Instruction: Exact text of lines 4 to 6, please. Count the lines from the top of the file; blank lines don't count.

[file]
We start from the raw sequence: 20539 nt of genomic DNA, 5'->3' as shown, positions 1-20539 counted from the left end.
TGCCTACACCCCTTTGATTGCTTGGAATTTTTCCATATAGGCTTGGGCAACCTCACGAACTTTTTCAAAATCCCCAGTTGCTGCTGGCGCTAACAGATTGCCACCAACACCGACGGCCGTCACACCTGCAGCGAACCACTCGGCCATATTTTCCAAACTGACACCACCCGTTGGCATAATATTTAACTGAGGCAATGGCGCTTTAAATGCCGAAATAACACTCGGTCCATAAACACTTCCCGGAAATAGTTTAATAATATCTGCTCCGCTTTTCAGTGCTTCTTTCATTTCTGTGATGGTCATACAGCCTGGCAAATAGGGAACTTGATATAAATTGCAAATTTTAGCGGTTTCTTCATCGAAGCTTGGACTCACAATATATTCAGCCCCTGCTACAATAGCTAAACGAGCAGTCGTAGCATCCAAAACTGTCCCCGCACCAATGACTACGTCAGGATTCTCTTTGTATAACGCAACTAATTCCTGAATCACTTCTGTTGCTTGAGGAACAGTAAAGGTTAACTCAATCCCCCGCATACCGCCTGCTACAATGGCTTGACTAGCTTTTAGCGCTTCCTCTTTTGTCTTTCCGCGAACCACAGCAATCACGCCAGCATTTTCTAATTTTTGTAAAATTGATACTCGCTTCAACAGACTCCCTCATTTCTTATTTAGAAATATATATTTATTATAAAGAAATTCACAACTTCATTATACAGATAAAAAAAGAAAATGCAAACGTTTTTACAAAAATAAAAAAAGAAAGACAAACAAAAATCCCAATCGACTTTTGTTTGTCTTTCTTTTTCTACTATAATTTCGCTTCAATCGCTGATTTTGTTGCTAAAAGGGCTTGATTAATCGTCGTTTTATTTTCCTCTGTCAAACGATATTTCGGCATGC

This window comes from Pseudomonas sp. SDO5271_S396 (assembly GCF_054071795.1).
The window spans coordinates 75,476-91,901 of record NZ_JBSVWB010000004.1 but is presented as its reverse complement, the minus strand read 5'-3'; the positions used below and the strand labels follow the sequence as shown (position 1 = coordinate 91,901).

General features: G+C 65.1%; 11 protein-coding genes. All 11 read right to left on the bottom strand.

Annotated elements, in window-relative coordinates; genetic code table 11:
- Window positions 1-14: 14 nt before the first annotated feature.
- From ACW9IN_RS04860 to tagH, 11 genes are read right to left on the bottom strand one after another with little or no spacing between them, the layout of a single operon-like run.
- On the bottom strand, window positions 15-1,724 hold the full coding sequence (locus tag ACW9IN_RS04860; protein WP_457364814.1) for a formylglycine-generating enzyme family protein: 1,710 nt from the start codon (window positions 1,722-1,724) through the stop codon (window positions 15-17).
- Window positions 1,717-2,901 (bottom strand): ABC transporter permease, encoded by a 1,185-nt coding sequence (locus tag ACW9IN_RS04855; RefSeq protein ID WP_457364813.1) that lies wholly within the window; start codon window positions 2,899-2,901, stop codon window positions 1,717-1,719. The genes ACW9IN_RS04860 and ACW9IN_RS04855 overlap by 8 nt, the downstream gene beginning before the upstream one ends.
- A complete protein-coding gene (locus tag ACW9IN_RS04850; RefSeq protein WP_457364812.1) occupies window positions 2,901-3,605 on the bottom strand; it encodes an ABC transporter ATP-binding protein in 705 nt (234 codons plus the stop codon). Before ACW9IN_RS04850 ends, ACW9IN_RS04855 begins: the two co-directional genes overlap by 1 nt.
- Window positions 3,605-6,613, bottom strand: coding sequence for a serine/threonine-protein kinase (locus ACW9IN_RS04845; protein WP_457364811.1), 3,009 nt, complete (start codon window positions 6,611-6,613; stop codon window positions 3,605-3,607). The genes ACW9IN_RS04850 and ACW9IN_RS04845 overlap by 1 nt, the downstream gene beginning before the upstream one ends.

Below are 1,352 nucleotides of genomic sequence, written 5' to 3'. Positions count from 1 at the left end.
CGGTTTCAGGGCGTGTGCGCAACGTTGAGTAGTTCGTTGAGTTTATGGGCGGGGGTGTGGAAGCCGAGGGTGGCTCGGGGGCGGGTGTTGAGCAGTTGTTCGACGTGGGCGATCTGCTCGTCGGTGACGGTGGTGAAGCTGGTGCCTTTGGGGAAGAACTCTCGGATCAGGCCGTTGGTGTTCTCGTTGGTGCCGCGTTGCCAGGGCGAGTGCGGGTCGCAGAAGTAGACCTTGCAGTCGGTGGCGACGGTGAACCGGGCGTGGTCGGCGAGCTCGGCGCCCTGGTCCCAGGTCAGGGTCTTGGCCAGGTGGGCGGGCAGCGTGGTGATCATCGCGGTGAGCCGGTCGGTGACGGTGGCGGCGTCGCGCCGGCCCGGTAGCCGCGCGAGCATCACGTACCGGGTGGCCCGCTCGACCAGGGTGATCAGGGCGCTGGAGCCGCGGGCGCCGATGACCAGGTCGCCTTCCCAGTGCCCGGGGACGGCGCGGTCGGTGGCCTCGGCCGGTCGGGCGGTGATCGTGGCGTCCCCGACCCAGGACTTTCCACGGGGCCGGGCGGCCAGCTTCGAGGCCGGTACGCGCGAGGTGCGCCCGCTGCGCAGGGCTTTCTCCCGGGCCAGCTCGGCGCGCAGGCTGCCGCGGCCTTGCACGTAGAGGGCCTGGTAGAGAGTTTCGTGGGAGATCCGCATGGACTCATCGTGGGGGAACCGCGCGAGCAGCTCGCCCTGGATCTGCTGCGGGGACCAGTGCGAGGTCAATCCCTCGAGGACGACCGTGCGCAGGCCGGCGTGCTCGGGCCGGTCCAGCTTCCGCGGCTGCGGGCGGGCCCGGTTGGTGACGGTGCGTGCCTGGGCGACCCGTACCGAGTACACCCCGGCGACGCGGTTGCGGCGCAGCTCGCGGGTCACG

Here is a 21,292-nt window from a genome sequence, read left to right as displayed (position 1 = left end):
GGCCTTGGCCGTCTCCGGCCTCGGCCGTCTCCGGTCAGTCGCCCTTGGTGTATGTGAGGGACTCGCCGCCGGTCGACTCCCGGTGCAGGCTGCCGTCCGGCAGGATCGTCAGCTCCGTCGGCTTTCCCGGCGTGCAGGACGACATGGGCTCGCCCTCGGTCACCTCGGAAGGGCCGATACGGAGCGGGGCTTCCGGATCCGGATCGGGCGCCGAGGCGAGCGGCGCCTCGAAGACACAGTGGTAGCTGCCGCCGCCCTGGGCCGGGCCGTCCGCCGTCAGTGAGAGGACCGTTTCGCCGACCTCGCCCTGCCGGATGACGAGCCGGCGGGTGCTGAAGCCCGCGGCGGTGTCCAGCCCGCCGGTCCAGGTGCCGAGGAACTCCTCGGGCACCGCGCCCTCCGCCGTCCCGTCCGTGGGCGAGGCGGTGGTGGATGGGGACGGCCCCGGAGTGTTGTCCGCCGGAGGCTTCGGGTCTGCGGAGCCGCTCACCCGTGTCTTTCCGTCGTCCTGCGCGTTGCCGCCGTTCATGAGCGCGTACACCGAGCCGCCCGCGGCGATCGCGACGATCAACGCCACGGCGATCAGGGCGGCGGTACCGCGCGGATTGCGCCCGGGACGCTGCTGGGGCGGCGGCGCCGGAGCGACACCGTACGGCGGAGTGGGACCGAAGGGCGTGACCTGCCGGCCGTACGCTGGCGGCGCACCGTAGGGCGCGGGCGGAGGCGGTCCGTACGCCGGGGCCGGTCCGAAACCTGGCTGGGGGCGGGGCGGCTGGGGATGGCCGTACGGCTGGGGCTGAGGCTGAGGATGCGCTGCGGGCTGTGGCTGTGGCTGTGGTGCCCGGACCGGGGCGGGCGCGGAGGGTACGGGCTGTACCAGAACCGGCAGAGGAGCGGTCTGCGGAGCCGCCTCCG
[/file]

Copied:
The window spans coordinates 75,476-91,901 of record NZ_JBSVWB010000004.1 but is presented as its reverse complement, the minus strand read 5'-3'; the positions used below and the strand labels follow the sequence as shown (position 1 = coordinate 91,901).

General features: G+C 65.1%; 11 protein-coding genes. All 11 read right to left on the bottom strand.

Annotated elements, in window-relative coordinates; genetic code table 11: